Thursday, October 16, 2008

The Thousand Yard Conspiracy - Part 1: Paper and Parts

So, on the way out of Reno Sunday morning; I was told in no uncertain terms (by my wife and Joe Huffman) that I would be attending Boomershoot next April.

Along with that, I'd be receiving a new rifle, as my combined Christmas and birthday presents, from all my friends together.

Apparently she'd been working behind the scenes for a few weeks getting all my friends in on the conspiracy etc...

Amazing woman my wife.

However this leaves me with a dilemma. I've been planning on building a long range rifle for a while, but I thought I'd have 18 months or so to do it... and even than that's pushing it. Usually a custom rifle project will take you at least two years, and I now have six months to build a 1000 yard rifle rig.

Whooo boy...

Honestly I don't know if it can be done that fast, but were surely gonna try.

Step One - Budget

First thing we need to do, is define what our limits are for this project. A fully built custom from a well known custom smith can run anywhere from just about $3,000 to north of $5,000 (no optics).

You can save some money by picking up a factory long range tactical model, like the FNH SPR, or Remington 700 SPS, or 700 PDM (which start around $700 and go up to about $2500); and then have it gone over by a top class rifle smith... and most likely have a re-barrel and a new trigger installed... and maybe a new stock... and...

Well, basically, by the time you get done with the factory rifles, you might as well have done a custom buildup. Factory rifles are perfectly adequate for 600-800 yards, but in the 1000 yard game, you just have to do everything right.

Then there's optics on top of that, where you MAY squeak by at $1,000 but $1,500 minimum is more like it... and it's no bother to run past $3000 with Schmidt and Bender, or U.S. Optics.

Unfortunately, we're thinking without some difficult stretching, a max budget of $3,000 to maybe $3,500... unless that is one of my friends gets stupidly generous.

Oh and I need a rangefinder, and a spotting scope that'll work at that range. That's another $700-$1300 for the rangefinder, and at least that much for a spotting scope that will resolve at 1000 yards.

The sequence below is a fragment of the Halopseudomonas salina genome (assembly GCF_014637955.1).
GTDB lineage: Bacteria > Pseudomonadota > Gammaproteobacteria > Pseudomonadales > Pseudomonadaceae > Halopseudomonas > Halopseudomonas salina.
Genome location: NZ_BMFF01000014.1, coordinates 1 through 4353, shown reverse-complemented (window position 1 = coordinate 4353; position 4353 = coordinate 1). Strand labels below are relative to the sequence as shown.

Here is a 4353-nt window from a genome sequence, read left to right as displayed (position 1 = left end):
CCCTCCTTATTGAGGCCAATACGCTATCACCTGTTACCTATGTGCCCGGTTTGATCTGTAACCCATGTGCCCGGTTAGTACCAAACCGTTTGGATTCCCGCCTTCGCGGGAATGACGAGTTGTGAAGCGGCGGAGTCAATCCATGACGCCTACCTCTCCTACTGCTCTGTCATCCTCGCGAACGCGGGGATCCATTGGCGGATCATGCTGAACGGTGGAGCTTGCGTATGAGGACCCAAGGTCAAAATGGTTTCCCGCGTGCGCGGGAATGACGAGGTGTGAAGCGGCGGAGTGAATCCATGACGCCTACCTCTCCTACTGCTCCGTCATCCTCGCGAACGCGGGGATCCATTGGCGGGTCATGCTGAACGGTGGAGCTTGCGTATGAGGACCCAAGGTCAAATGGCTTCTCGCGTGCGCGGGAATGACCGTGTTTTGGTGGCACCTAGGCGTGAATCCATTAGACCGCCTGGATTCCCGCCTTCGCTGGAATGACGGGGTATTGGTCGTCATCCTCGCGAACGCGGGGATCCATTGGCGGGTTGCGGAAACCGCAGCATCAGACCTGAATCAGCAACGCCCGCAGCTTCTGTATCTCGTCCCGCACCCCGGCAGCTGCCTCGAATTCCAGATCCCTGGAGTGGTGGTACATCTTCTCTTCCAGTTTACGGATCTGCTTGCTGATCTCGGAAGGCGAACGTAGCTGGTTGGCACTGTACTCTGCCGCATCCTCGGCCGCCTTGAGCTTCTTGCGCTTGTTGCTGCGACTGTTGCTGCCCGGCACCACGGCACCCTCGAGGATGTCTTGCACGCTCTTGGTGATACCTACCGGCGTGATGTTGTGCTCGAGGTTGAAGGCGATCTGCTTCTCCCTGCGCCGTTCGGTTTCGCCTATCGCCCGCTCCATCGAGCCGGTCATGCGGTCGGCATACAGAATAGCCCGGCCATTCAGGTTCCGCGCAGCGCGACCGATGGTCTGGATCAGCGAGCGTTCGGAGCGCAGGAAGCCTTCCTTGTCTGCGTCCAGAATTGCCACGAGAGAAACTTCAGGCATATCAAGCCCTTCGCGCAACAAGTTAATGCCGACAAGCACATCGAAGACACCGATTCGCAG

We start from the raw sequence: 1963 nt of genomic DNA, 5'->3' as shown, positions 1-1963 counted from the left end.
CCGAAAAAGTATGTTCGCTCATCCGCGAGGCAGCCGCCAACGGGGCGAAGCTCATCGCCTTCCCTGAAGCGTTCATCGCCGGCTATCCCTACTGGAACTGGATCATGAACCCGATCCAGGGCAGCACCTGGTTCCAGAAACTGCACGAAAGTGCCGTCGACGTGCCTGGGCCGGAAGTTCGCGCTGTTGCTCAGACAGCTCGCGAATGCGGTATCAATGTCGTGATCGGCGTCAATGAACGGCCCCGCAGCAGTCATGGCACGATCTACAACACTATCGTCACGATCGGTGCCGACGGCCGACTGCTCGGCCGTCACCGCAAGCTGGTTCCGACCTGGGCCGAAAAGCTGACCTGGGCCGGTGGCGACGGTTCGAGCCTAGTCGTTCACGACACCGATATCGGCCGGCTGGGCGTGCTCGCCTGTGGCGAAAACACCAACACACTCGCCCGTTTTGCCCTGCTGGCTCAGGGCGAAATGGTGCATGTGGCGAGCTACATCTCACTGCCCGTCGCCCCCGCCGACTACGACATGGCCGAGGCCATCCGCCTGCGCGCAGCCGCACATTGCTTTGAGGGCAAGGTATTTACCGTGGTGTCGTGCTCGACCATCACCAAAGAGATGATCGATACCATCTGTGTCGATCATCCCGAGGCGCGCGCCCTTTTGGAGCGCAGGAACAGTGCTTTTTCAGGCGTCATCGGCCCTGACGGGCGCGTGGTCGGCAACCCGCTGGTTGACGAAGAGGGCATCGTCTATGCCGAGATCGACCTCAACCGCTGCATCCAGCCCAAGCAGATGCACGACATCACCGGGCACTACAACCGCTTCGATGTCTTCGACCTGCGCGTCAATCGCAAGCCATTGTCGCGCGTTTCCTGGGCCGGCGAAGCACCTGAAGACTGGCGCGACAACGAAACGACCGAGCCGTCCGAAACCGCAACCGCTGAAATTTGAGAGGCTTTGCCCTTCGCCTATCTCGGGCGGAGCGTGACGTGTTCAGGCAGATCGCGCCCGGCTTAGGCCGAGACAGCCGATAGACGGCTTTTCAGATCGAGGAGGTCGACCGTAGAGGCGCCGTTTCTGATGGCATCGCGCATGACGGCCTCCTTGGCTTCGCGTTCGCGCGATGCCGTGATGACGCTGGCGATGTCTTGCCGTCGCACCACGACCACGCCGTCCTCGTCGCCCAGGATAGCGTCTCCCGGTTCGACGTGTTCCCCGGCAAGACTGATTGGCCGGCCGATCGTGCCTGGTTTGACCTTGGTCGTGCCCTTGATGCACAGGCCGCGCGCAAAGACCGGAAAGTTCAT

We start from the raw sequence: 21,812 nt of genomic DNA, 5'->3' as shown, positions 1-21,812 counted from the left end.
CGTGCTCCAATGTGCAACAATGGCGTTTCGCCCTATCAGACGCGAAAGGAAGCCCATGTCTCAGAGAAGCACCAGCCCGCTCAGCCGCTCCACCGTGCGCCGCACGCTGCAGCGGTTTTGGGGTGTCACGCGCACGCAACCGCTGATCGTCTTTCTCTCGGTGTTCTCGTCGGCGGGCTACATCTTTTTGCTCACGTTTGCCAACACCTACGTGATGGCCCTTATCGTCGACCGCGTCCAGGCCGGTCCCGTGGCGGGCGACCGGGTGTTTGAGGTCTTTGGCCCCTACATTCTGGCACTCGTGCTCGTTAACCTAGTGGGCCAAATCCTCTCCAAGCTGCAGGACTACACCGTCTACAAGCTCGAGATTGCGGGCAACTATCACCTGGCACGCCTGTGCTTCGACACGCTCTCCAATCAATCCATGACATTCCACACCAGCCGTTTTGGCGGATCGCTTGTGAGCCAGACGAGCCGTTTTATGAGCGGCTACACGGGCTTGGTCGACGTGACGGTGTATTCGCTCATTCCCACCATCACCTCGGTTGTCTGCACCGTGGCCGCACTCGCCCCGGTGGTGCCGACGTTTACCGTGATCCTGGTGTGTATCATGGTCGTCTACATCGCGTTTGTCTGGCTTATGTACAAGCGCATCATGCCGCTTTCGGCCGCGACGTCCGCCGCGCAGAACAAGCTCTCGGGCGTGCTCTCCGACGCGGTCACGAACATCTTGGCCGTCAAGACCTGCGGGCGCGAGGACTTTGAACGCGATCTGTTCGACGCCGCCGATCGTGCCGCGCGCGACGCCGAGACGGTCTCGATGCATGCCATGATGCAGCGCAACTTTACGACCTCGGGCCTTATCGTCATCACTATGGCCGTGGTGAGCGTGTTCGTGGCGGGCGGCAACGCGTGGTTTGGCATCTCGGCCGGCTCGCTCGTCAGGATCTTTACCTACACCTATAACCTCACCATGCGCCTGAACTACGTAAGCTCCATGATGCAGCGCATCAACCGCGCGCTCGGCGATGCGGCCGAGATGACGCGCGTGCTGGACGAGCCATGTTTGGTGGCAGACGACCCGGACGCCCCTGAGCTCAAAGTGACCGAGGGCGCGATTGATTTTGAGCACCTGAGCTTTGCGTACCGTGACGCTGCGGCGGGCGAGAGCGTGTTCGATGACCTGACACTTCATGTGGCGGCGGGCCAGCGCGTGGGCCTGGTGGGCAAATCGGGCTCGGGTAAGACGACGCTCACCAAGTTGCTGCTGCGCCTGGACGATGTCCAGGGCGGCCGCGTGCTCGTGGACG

So for now, I'm going to address the budget just to the rifle itself, and leave the optics and accessories for another post, and another budget.

Step Two - Objectives, Requirements, and Constraints

Decisions, decisions...

Alright, the first step in any project is to determine your objectives. Only when you'r objectives are clearly defined can you plan how best to meet them.

So, our overall objective is as follows:

Build or buy a field rifle (which means not a benchrest or target queen. Something suitable for lying in the dirt with), capable of consistently shooting into 1 minute of angle or under, at 1000 yards, with absolute reliability.

Tall order, but very doable with the right design and build.

Next what are our constraints and requirements within that objective
  1. Build or buy to the lowest cost possible while still achieving the objective
  2. Build or buy within six months
  3. Build or buy to the highest possible standard of reliability
  4. Choose a chambering capable of meeting the objective
  5. Choose a barrel capable of meeting the objective
  6. Choose an action capable of meeting the objective
  7. Choose a stock capable of meeting the objective

    (these next few will be covered in other posts)

  8. Choose optics capable of meeting the objective
  9. Choose ammunition, and supporting accessories capable of meeting the objective
  10. Train to meet the objective with the equipment, ammunition, and accessories chosen
Again, tall order, but doable.

The biggest decision is build or buy, but we need to analyze the technical requirements first, to understand if buying is an option, and if so, how much it will cost; vs. the cost of a ground up build.

Step Three - Plans, Parts, and Design

There are a lot of decisions to be made, as stated in the objectives above; technical, preferential, and economic.

1. Chambering

The single most important technical decision you can make when choosing or building a rifle, is the chambering. The chambering determines the size, the cost, the materials etc... for every other part of the rifle.

There are quite a few chamberings out there capable of making 1moa at 1000 yards. Any of the hot 6.5mm magnums or super 6.5 benchrest rounds; most of the 7mm magnums; and any of the .300 to .338 magnums can do it with the right loading and bullet selection.